The US government will not attempt to save jaguars from extinction within the formal system of the Endangered Species Act.

The jaguar (Panthera onca, pictured) once ranged across the southern United States, but later essentially vanished, with the exception of a few males that have been seen slinking through New Mexico and Arizona during the past few decades. These outliers, according to a decision released on 17 January by the US Fish and Wildlife Service, do not justify a formal ?recovery plan?. The agency says that it will instead work on behalf of the endangered cat with other countries south of the border that comprise the rest of the animal's range.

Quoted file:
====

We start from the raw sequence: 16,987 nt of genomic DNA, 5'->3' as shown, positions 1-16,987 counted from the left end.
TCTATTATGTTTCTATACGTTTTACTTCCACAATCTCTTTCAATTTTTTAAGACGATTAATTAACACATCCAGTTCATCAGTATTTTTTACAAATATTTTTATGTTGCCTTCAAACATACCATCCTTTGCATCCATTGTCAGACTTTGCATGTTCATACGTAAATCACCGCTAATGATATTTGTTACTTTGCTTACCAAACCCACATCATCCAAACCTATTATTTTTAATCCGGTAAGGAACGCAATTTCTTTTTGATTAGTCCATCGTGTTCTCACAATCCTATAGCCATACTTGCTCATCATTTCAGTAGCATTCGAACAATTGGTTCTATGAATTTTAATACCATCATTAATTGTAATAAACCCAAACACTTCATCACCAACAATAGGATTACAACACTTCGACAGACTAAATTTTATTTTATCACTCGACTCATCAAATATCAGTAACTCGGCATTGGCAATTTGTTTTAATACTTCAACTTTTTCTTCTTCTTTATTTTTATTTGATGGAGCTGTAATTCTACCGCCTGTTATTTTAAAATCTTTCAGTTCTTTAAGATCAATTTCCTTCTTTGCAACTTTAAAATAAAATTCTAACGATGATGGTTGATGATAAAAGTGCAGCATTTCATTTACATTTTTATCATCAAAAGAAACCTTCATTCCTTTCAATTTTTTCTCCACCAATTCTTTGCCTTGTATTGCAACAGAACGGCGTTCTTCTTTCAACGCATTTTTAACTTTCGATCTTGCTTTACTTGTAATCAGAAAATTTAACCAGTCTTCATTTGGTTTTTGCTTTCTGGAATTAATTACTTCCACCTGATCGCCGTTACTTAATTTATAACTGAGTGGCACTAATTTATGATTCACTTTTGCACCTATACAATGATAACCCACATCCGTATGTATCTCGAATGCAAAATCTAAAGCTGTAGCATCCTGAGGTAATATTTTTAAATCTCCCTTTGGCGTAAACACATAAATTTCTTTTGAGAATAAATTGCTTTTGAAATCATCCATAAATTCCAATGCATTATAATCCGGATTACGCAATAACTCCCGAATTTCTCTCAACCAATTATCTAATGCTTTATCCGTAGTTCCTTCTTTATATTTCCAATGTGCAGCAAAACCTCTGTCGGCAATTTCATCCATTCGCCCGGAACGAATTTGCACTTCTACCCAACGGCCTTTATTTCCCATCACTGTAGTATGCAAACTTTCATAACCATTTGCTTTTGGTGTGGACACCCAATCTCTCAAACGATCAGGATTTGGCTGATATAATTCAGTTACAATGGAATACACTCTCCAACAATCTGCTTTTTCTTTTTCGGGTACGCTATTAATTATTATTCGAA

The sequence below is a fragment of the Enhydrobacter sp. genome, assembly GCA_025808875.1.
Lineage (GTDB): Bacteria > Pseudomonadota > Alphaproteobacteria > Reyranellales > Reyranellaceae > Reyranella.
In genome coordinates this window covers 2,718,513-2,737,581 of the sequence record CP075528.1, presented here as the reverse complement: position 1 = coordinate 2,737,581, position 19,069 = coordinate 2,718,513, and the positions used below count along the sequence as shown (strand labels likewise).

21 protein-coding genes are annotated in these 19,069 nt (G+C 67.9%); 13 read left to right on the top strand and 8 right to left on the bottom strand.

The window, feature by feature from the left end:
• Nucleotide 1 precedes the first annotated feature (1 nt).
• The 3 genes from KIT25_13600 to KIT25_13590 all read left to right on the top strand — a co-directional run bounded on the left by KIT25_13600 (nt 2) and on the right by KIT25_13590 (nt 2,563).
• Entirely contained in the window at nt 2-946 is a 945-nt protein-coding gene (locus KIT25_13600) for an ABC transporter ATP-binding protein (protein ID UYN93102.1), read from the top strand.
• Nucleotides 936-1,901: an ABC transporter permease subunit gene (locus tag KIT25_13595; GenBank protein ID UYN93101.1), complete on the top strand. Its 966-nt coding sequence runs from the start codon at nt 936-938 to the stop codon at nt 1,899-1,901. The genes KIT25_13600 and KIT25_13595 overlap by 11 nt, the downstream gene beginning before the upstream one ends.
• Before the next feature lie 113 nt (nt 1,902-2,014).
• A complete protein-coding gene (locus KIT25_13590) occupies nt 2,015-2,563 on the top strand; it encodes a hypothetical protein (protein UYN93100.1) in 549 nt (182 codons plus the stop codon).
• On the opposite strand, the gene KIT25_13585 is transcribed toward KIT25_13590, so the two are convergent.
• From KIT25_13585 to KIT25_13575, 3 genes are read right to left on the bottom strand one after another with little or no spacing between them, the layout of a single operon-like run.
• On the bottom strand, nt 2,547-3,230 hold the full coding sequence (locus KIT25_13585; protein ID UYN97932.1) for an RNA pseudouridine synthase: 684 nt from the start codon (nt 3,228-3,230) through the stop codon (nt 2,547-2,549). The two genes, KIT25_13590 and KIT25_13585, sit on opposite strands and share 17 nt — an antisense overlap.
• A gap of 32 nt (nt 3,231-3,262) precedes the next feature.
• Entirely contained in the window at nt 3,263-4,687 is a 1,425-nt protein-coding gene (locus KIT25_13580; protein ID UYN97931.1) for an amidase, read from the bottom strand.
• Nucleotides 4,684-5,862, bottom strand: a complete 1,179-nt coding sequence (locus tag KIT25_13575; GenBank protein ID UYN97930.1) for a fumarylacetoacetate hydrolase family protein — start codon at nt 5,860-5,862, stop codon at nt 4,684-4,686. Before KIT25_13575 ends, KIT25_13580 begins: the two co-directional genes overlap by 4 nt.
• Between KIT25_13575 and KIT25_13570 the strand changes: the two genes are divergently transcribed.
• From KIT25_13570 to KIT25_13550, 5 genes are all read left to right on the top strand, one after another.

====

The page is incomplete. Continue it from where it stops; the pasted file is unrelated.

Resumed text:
?What is really important is to focus on the jaguars where they are,? says Elizabeth Slown, spokeswoman for the agency's southwest office in Albuquerque, New Mexico. ?I don't want people to think we are abandoning the jaguar.? Environmental groups say the government is doing just that. Kieran Suckling, policy director of the Arizona-based Center for Biological Diversity in Tucson, called the move ?a death sentence?.